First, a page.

After Bill’s campaign ended, I sold real estate in Winthrop for two years, and in the second year, also managed Dave Emery’s first congressional campaign. We astonished everyone, including me, by upsetting the incumbent congressman. I worked for Dave for the next eight years, traveling back and forth between Maine and Washington, D.C.

I loved my job, but in 1982 Dave decided to run for Senate and lost to George Mitchell. That loss was another turning point for me, as I immediately incorporated my own business, Mainely Marketing Inc. We took on interesting projects, from helping rural Maine towns create comprehensive plans to working on referendums and candidate campaigns. I developed an expertise in raising money, something I still enjoy doing today.

I also served in many public offices, from county commissioner to town councilor to selectman to planning board member. I still love local government.

Having served on the board of the Sportsman’s Alliance of Maine (SAM), including a stint as president in the 1980s, I contracted with SAM to help pull it out of a challenging time in 1991. I enjoyed that work so much that eventually I agreed to serve as the organization’s executive director and lobbyist, although I was never a SAM employee.
I signed annual contracts specifying the services I’d provide.

Throughout the eighteen years I worked for SAM, I occasionally took on other tasks. And I always worked from home, where I was most productive.

With my own business, I could structure work to spend time with my wife, Linda, a teacher, and our children, particularly in the summer when we traveled the country and spent time at our north woods camp. And, of course, I took every opportunity to hunt and fish, enjoying amazing fishing adventures in Quebec, Montana, and Alaska.

Seven years ago, I left SAM to write full time, another wonderful experience that included two books with Islandport Press. 

The most fun was writing a weekly travel column in the Kennebec Journal and Morning Sentinel. Traveling the state, finding and telling readers about our excellent inns, restaurants, and events, was a real privilege.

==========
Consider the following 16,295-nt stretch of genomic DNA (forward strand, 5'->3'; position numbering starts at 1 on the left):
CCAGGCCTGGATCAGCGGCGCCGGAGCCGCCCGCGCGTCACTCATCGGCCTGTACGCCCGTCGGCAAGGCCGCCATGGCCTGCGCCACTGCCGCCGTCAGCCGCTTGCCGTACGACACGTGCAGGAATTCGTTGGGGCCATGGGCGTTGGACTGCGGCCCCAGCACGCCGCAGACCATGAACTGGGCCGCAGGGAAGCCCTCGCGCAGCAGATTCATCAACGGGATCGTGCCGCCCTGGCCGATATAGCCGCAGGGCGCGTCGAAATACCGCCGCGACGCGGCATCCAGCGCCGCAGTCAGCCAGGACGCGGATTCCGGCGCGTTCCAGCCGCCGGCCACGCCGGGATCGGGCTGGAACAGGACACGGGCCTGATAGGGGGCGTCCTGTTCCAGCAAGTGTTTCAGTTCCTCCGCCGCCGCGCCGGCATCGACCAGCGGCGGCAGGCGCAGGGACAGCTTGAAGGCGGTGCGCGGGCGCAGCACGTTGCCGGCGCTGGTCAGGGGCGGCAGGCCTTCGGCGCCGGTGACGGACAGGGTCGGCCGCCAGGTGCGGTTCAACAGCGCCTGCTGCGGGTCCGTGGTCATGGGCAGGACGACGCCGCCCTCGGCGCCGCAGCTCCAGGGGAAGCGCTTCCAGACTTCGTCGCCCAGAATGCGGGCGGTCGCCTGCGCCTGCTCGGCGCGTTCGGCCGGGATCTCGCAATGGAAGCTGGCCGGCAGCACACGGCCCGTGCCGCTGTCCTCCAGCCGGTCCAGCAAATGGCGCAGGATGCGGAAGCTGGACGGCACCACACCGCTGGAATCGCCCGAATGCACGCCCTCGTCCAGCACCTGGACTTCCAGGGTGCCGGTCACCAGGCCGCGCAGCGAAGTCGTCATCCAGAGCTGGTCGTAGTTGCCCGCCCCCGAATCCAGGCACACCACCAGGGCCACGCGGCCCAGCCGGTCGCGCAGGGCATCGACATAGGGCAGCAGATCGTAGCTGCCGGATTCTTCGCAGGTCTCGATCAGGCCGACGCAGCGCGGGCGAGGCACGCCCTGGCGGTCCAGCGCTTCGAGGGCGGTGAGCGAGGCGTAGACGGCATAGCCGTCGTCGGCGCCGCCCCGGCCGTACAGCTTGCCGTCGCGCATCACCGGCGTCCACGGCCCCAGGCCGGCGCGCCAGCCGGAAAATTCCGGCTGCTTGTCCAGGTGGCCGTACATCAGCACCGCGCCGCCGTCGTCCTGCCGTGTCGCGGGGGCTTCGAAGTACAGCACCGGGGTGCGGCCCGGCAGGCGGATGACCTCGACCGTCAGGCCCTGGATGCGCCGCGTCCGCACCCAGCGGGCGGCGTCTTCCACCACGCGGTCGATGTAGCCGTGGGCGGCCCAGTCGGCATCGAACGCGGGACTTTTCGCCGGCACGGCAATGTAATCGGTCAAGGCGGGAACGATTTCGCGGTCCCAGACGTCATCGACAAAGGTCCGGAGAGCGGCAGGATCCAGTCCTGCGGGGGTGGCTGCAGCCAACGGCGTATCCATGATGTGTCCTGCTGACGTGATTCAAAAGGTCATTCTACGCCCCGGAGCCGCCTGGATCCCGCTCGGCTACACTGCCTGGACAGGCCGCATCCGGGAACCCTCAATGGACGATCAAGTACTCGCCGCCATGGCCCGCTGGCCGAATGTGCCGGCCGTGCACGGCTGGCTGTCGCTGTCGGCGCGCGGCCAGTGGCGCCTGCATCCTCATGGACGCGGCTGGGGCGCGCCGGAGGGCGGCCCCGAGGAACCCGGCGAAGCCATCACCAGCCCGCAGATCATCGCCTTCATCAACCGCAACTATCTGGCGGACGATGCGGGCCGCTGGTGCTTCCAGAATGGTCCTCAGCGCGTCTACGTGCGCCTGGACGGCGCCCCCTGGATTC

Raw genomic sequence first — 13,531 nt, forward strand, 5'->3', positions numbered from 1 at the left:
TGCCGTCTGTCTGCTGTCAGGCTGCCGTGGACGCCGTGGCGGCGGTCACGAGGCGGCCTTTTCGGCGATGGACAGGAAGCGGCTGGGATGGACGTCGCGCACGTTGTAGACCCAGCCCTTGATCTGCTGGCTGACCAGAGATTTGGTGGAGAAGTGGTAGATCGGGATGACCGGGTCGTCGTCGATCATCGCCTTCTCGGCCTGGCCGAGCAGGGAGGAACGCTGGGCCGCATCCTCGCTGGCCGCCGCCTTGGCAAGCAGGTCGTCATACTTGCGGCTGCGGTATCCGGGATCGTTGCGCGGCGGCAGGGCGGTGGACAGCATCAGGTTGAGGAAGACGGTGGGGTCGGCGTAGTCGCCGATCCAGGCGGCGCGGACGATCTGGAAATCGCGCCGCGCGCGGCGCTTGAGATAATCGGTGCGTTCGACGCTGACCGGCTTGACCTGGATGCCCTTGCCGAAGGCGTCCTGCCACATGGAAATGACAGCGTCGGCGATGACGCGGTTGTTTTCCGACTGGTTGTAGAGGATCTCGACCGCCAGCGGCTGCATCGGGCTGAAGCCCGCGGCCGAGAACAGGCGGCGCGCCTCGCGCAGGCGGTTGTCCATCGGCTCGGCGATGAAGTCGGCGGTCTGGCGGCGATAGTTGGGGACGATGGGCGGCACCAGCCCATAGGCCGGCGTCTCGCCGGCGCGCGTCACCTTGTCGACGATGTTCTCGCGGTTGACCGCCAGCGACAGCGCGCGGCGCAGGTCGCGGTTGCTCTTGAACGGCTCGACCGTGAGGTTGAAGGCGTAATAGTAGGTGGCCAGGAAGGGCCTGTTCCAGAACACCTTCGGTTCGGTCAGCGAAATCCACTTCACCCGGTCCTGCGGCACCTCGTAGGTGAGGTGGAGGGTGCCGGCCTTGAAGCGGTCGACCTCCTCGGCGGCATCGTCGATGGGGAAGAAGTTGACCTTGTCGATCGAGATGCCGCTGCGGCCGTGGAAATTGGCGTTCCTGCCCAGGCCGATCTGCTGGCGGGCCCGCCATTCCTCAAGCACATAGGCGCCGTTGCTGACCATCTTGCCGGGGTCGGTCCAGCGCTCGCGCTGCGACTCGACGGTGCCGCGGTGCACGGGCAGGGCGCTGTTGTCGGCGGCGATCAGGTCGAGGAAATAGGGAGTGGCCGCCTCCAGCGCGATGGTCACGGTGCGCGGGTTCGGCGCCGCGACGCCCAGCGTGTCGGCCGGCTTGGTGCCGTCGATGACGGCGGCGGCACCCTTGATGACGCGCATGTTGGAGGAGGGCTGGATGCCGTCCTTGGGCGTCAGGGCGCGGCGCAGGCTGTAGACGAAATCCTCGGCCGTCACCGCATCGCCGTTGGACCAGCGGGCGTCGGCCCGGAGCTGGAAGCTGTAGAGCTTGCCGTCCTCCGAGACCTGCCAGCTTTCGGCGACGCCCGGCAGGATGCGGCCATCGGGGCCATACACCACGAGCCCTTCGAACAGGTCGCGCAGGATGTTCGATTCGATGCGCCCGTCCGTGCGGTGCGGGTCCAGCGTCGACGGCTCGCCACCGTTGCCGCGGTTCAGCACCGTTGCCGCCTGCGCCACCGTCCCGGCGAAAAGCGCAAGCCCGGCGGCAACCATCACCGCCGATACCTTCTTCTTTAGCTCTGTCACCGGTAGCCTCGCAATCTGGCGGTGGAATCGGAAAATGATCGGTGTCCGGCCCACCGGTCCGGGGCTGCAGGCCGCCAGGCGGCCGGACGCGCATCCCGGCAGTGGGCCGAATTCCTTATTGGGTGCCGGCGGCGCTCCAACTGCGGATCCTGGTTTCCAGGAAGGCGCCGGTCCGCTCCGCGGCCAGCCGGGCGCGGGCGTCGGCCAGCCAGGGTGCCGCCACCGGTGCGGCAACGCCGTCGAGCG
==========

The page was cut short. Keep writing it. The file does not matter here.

We also wrote about our trips out of state, including to our favorite place, Greve, Italy, where we stayed in one of two apartments in a small family winery, Il Santa. We’ve now sent more than fifty people from Maine to stay there, and all have loved it. 

Since my ALS diagnosis, I’ve enjoyed writing columns about my life and the state I’m proud to call home. I’ve reached out to share this life-altering experience as it unfolds. The response to those columns has been amazing and inspiring, with people from Alaska to Italy sending messages.  

In addition to tackling obvious items of concern, from finances to medical care and insurance, I’ve refocused my life on the people and activities I value most—family and friends, especially. I suggested to readers if there is a lesson from that column it is this: Many of us clutter our lives with things that are not all that important. I sure did. And you are welcome to join me in assessing how to better spend your time, and perhaps focusing on the most important things in your life.

Many readers have told me they’d taken my advice, which pleases me.

I also connected with others experiencing ALS or similar illnesses, resulting in lots of helpful information and guidance. My brother and sister, my three kids, and many friends have stepped up to help with all kinds of things, from shoveling snow to taking me fishing (I can no longer tie on a fly or release a fish, having lost strength in my fingers). I also feel lucky to have a terrific medical team right here in Maine. 

I feel especially blessed to have grown up in a family of faith, where my mom, our church organist and choir director, centered our lives in the church. At this point in my life, that is a real strength. I still sing in the choir, thanks to Mom, who started me on that path when I was six years old.

There have been many things to do at home, from making it wheelchair-accessible, when I reach the point where I must use one, to getting rid of stuff. Of course, on day one of that project, Linda asked me, “Do you really need fourteen fly rods?”

Well, yes! Yes I do!

George A. Smith, a lifelong sportsman, is a former newspaper columnist, and author of several books, including A Life Lived Outdoors and Take it from ME. See his work at www.georgesmithmaine.com.